Churches pitch in to bring Christmas to men incarcerated at Turbeville Correctional

By Jessica Brodie

This Christmas, people who are incarcerated at Turbeville Correctional Institute will be getting some extra-special help from United Methodist churches and pastors thanks to a cry for help—and a heartfelt response.

The Rev. Edward R. McKnight serves as senior chaplain at Lee Correctional Institute, Bishopville, and he has recently been filling in as senior chaplain at Turbeville Correctional, Turbeville, as well.

One day, McKnight received a call from Nina Staley, deputy director of programs, re-entry and rehabilitative services for the South Carolina Department of Corrections. Staley asked what he was doing for Lee for Christmas, and McKnight described how a church would be bringing brownies to those who are incarcerated.

Then Staley asked what was being done for Turbeville.

“I was stumped. I shared with Ms. Staley that nothing has been done,” McKnight said. “Her comment was, ‘Chaplain McKnight, those young men should get something for Christmas.’”

Immediately, he knew Staley was right and pledged to get right on it.

After prayer, McKnight picked up the phone and called Florence District Administrative Assistant Angela Bethea, who gave him names and phone numbers to pastors in Florence and Clarendon counties.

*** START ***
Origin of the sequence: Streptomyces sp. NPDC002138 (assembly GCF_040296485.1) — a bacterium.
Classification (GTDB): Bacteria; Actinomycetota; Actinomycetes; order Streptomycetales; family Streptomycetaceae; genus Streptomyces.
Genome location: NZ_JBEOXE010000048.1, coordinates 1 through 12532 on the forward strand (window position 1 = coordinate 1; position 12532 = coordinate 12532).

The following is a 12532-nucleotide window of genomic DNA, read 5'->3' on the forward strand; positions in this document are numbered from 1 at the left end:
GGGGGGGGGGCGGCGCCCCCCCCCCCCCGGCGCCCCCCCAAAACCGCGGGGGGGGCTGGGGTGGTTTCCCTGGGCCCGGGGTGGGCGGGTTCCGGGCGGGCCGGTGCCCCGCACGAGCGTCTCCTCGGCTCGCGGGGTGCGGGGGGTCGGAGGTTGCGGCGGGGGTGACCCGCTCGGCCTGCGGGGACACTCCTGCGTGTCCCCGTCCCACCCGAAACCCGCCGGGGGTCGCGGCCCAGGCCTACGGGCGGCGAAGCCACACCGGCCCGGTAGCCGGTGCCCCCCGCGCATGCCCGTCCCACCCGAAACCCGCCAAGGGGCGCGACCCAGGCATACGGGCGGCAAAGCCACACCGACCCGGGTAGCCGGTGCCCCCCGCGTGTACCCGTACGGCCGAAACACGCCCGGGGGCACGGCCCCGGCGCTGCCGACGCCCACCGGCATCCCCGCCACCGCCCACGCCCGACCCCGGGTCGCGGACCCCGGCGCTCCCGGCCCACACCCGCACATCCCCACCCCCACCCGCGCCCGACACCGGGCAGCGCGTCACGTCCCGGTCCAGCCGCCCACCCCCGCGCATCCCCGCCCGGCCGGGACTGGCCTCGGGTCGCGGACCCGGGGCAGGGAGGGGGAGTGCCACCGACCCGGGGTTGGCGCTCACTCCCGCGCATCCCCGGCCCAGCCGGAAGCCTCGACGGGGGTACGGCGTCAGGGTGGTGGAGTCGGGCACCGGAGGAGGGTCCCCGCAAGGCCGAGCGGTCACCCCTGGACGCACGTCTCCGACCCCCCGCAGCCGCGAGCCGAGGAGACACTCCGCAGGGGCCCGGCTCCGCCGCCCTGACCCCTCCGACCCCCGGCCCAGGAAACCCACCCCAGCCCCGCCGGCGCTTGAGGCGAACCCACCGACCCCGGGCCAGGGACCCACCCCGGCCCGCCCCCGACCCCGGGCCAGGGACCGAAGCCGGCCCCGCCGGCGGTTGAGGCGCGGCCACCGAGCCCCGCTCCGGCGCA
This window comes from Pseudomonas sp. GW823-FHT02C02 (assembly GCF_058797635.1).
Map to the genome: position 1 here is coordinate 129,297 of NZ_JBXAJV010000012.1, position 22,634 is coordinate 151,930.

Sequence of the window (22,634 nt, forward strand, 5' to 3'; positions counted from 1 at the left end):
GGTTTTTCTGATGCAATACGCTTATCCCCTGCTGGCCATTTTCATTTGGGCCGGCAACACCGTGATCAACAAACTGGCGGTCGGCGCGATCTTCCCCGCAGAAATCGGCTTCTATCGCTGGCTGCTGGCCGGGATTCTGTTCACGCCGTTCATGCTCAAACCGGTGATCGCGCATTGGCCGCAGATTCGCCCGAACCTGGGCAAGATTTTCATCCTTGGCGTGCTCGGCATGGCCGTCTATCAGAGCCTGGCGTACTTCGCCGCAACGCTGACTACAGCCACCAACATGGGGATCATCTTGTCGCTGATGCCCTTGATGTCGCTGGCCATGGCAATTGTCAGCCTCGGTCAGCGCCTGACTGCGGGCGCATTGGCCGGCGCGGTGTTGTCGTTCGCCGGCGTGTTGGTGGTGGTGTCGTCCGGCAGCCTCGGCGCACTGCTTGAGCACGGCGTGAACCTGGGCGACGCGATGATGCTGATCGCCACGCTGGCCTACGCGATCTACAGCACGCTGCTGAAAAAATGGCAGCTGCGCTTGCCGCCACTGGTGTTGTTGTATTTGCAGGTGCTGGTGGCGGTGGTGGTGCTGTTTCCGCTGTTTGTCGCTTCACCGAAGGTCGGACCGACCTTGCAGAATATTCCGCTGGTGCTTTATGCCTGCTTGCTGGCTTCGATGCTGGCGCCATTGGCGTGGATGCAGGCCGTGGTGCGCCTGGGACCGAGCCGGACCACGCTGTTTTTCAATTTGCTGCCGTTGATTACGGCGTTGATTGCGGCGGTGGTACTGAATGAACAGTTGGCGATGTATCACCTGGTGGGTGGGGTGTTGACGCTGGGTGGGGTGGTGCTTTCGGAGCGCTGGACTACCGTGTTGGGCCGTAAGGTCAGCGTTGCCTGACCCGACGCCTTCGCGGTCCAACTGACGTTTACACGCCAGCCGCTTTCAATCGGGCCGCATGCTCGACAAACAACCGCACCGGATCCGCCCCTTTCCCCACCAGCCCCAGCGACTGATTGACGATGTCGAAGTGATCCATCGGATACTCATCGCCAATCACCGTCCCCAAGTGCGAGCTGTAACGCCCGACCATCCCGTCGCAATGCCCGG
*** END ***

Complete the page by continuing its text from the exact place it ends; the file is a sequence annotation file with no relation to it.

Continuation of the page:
“She told me not to worry—it will work out,” McKnight said.

Bethea was right. Right away, several pastors and churches agreed to help.

On Tuesday, Dec. 22, the churches helped bring Christmas to Turbeville delivering Christmas boxes with a sandwich, chips, dessert and a drink.

Those that helped included the Rev. Ken Thomas (Manning UMC), the Rev. Frank James (Friendship UMC), the Rev. Joyce Timmons (Bethesda UMC), the Rev. Jack McElveen (Cades-Cameron Charge), the Rev. Greg Davis (Pine Grove-Salem Charge) and the Rev. Major Brown (Lake City Circuit). Kairos, which consists of UMC laity and other faith groups, also helped, as did leaders from nondenominational churches Great Commission Ministries (Pastor Derek Fort) and Church on the Move (Pastor Paula Morris).

“God has an awesome way of doing things,” McKnight said. We have accomplished our goal to feed the total population of Turbeville, and it was a testimony of the body of Christ coming together to meet a need.”

McKnight also lifts thanks to Staley, who inspired the idea, as well as Bethea and Florence District Superintendent the Rev. Terry Fleming for their help and encouragement, as well as the warden and staff at Turbeville Correctional Institution and the many volunteers who helped.

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